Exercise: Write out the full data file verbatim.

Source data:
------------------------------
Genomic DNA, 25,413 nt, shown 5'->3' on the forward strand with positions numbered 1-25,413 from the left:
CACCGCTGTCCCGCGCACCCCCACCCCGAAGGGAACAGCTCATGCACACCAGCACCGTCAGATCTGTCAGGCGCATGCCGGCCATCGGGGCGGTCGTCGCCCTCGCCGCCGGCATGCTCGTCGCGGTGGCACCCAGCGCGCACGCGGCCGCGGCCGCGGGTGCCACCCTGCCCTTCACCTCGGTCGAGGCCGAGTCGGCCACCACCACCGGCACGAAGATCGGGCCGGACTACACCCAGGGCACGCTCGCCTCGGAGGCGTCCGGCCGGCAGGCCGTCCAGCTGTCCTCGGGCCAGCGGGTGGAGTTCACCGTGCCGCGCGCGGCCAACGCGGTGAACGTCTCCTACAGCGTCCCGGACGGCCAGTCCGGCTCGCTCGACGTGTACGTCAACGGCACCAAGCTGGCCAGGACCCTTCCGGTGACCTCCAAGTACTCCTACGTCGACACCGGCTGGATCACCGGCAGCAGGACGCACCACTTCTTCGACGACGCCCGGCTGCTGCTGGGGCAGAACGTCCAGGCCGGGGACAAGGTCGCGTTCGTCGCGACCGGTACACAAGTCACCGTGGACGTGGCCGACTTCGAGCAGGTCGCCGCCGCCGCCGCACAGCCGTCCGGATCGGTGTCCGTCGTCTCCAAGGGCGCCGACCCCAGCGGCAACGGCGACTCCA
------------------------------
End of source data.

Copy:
Genomic DNA, 25,413 nt, shown 5'->3' on the forward strand with positions numbered 1-25,413 from the left:
CACCGCTGTCCCGCGCACCCCCACCCCGAAGGGAACAGCTCATGCACACCAGCACCGTCAGATCTGTCAGGCGCATGCCGGCCATCGGGGCGGTCGTCGCCCTCGCCGCCGGCATGCTCGTCGCGGTGGCACCCAGCGCGCACGCGGCCGCGGCCGCGGGTGCCACCCTGCCCTTCACCTCGGTCGAGGCCGAGTCGGCCACCACCACCGGCACGAAGATCGGGCCGGACTACACCCAGGGCACGCTCGCCTCGGAGGCGTCCGGCCGGCAGGCCGTCCAGCTGTCCTCGGGCCAGCGGGTGGAGTTCACCGTGCCGCGCGCGGCCAACGCGGTGAACGTCTCCTACAGCGTCCCGGACGGCCAGTCCGGCTCGCTCGACGTGTACGTCAACGGCACCAAGCTGGCCAGGACCCTTCCGGTGACCTCCAAGTACTCCTACGTCGACACCGGCTGGATCACCGGCAGCAGGACGCACCACTTCTTCGACGACGCCCGGCTGCTGCTGGGGCAGAACGTCCAGGCCGGGGACAAGGTCGCGTTCGTCGCGACCGGTACACAAGTCACCGTGGACGTGGCCGACTTCGAGCAGGTCGCCGCCGCCGCCGCACAGCCGTCCGGATCGGTGTCCGTCGTCTCCAAGGGCGCCGACCCCAGCGGCAACGGCGACTCCA